Along with the Volcanic Thermal Mask, the MAC Volcanic Ash Exfoliator ($28/3.4 oz) has received astronomical or should I say VOLCANIC levels of rave from a lot of people. Well, I’m not one of them. And the main reason as to why I haven’t reviewed these products is because until a few months ago, they were limited edition, which is probably the most ridiculous concept when it comes to skin care… But, I do understand the financial motivations behind such troll-like decisions.
I’ve never possessed much faith in the “healing powers of volcanic ash.” Should you?
The Basic Formulation
The product itself is a somewhat gritty paste. The high sugar (and to an extent the volcanic ash and silica) contents are responsible for the gritty texture, which is what manually exfoliates the skin. The binding agents of these minerals include several emollients and humectants that provide a sufficiently-strong matrix in which these minerals can be suspended. To add a few cherries on top, a dash of fragrance and three mineral pigments were included to the formulation. The vehicle type is common throughout the market, except that it doesn’t contain water. Therefore, be sure to wet the skin before application. And if necessary, continue mixing water into the product so as to not stretch the skin.
Overall, this is basically an expensive sugar scrub. You’ll get similar results mixing sugar with olive oil. Still, it has its proponents who claim that this product is simply, the best. According to them, “You may get similar, but not identical results. The secret lies within the volcanic ash.”
Let’s see if that’s true.
Volcanic Ash Research and Discussion
The idea that volcanic ash is hugely beneficial for the skin comes from the belief that it contains dozens of minerals that help the skin in a myriad of ways. Whether it’s absorbing excess oil, drawing out “impurities,” or stimulating collagen production, people genuinely believe that volcanic ash is magical. I mean, it comes from the very earth onto which we are born. You know, that New Age stuff.
But the defining characteristic of our history has always been our intelligence and ability to reason. So let’s look at the facts.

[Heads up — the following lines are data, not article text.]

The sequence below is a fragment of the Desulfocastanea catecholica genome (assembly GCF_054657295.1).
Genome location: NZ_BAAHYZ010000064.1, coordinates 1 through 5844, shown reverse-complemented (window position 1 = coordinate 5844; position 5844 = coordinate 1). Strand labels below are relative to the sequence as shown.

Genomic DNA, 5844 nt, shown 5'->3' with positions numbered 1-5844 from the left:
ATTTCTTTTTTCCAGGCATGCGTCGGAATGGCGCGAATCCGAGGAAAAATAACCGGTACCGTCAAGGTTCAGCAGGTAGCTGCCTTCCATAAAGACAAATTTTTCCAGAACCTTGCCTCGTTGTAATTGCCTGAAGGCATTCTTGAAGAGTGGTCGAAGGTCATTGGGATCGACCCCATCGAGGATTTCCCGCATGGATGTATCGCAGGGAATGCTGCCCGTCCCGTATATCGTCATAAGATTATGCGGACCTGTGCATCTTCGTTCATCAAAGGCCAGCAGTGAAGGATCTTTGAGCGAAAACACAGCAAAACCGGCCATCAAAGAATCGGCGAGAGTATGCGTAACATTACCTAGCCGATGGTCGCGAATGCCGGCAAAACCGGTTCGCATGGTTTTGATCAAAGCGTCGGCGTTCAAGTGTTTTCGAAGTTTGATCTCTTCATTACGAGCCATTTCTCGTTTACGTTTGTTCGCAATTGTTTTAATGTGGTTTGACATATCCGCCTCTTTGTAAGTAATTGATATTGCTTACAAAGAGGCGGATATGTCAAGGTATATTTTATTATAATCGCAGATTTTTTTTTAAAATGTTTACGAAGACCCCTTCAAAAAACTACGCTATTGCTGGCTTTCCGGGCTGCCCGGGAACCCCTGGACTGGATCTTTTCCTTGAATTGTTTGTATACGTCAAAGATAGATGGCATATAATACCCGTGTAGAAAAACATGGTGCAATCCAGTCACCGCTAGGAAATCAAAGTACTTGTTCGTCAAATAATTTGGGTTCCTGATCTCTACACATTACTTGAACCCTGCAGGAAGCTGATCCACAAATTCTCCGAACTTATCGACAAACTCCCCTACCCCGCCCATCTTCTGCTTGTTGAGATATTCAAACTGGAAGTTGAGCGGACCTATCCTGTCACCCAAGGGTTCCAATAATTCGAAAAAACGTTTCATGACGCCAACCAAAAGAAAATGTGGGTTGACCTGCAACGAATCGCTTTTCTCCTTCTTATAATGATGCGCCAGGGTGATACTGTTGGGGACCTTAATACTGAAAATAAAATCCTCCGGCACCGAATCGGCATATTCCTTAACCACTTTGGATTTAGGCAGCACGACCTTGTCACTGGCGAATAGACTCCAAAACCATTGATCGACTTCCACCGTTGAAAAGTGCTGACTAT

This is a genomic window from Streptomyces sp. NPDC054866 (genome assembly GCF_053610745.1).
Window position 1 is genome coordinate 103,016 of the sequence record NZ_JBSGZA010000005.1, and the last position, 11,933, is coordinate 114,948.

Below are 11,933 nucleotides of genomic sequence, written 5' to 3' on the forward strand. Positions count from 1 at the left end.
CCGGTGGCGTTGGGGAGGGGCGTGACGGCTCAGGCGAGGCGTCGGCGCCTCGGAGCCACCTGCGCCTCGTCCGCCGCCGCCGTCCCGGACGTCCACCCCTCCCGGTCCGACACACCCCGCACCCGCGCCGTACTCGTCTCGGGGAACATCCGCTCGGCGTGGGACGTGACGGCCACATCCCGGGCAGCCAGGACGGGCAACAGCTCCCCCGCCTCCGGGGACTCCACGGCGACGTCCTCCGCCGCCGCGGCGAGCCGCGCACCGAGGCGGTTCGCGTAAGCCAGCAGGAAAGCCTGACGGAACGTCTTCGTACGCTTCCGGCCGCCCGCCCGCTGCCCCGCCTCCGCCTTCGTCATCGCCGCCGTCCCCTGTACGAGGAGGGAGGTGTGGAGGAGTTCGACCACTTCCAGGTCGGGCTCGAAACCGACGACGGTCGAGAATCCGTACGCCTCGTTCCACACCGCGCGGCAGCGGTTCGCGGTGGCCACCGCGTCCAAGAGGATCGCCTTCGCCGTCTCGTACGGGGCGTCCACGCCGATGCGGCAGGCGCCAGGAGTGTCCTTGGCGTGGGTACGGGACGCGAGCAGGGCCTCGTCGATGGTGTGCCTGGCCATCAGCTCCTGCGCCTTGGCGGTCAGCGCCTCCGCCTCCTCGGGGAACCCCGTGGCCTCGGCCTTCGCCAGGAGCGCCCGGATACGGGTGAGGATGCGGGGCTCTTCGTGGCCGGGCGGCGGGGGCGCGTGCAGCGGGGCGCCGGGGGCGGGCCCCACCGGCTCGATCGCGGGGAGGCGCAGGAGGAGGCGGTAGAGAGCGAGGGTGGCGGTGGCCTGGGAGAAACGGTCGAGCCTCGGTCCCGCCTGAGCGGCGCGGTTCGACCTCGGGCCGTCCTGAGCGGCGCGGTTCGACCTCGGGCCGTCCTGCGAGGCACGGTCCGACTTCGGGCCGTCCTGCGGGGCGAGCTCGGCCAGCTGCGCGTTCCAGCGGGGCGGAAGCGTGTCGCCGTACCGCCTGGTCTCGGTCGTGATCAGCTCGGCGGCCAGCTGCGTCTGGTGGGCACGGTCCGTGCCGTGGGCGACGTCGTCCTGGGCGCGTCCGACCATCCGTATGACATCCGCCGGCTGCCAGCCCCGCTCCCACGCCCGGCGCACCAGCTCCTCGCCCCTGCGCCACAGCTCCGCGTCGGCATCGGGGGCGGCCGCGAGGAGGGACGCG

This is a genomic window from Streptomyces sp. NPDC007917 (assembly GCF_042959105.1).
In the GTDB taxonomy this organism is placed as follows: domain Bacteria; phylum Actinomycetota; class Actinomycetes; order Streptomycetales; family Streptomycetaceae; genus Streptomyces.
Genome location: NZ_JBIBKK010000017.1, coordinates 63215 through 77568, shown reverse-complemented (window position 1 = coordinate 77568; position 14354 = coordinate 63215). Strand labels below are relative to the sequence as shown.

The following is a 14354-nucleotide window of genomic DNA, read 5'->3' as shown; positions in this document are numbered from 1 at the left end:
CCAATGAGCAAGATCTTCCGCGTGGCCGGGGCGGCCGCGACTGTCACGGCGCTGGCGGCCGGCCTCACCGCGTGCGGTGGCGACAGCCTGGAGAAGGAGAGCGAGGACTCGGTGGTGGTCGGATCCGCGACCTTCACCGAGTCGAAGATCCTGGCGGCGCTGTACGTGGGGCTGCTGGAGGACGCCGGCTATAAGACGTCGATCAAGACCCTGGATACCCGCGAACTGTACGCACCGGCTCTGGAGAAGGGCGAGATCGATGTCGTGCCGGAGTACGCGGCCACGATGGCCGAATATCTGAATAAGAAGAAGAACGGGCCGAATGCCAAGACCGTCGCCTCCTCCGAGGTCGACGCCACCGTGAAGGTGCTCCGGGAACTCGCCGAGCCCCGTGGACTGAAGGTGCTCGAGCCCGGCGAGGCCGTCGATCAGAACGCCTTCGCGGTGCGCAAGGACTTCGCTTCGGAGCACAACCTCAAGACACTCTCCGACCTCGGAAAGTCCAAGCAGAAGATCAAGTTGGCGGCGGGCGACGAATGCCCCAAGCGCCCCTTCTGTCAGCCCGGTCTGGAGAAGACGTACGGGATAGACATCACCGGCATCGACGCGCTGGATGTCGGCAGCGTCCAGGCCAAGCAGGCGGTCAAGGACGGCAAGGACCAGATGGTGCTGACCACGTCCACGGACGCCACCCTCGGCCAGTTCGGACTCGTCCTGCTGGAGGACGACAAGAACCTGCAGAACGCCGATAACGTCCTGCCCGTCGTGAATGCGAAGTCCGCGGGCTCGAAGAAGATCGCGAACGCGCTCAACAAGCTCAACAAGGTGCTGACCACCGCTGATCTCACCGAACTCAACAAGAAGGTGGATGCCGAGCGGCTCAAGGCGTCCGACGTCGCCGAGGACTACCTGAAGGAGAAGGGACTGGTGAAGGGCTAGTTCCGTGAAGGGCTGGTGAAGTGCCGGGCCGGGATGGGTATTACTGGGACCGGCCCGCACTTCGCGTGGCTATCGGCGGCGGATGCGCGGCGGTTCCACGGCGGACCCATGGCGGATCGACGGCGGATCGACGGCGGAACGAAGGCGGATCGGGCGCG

Yes, volcanic ash does in fact contain dozens of mineral compounds, and are smaller than 2 mm. And because it is basically fragmented magma, it would make sense that the two has similar mineral compositions. Magma contains high amounts of silica, iron, magnesium, and many others elements. A total of fifty-five different ionic compounds have been discovered in volcanic ash. But does this have any relevance to skin care?
Well maybe, but not in a way that affects normal people. This lone study done in Africa, suggests that volcanic ash can increase the risks of classic Kaposi’s Sarcoma (cKS), which is caused by the HHV8 virus) by either bathing in volcanic ash-rich water or drinking said water. However, while the results did indicate an increase in risk, they were not statistically significant. Due to so many other potentially affecting factors, it seems logical to conclude that volcanic ash has no detrimental effect on the skin. However, if you have some type of serious skin condition, it’s probably best to avoid using this product (for more than this reason).
In terms of volcanic ash having a beneficial effect on the skin, if any exist, it isn’t documented. And that makes sense since it is comprised of so many different types of minerals. Even if volcanic ash turns out to be some magical ingredient, it’d be difficult to pinpoint which mineral is responsible. Furthermore, what about where it came from? Does particle size matter? What about crystallization tendencies? The unknowns go on and on.
MAC Volcanic Ash Exfoliator Overview
But as it turns out, volcanic ash is simply another fad; another lie that marketing teams spin to the masses. In fact, volcanic ash isn’t even always black! Why do you think the manufacturers added black pigments? It’s to darken and intensify the depth in color: just another lie. The workhorse here is the sugar content, which is the first ingredient. But like I said before, you’ll get similar results by mixing some type of non-fragrant plant oil with sugar.
But if you intend on using pricey scrubs to satisfy your exfoliation requirements, go right on ahead. And while I don’t use any kind of grainy scrub in my regular routine, of the ones I’ve tried, which include this one, the Laura Mercier Face Polish is my favorite by far. The round plastic beads are very fine, and the texture is pliable, but not overly thin. This allows the product to smooth over the skin with ease. And the smell is also wonderfully light and pleasant. I’d definitely recommend this over the MAC one.
Have you tried the Volcanic Ash Exfoliator or corresponding Thermal Mask? Feel free to share your experiences.
Sucrose, Lauramidopropyl Betaine, Methyl Gluceth-20, Sodium Lauroyl Lactylate, Volcanic Ash, PEG-7 Glyceryl Cocoate, Silica, Ethylhexylglycerin, Caprylyl Glycol, Hexylene Glycol, Disodium Coco-Glucoside Sulfosuccinate, Sodium Cocoyl Glutamate, Fragrance (Parfum), Phenoxyethanol, Iron Oxides (CI 77491, CI 77492, CI 77499).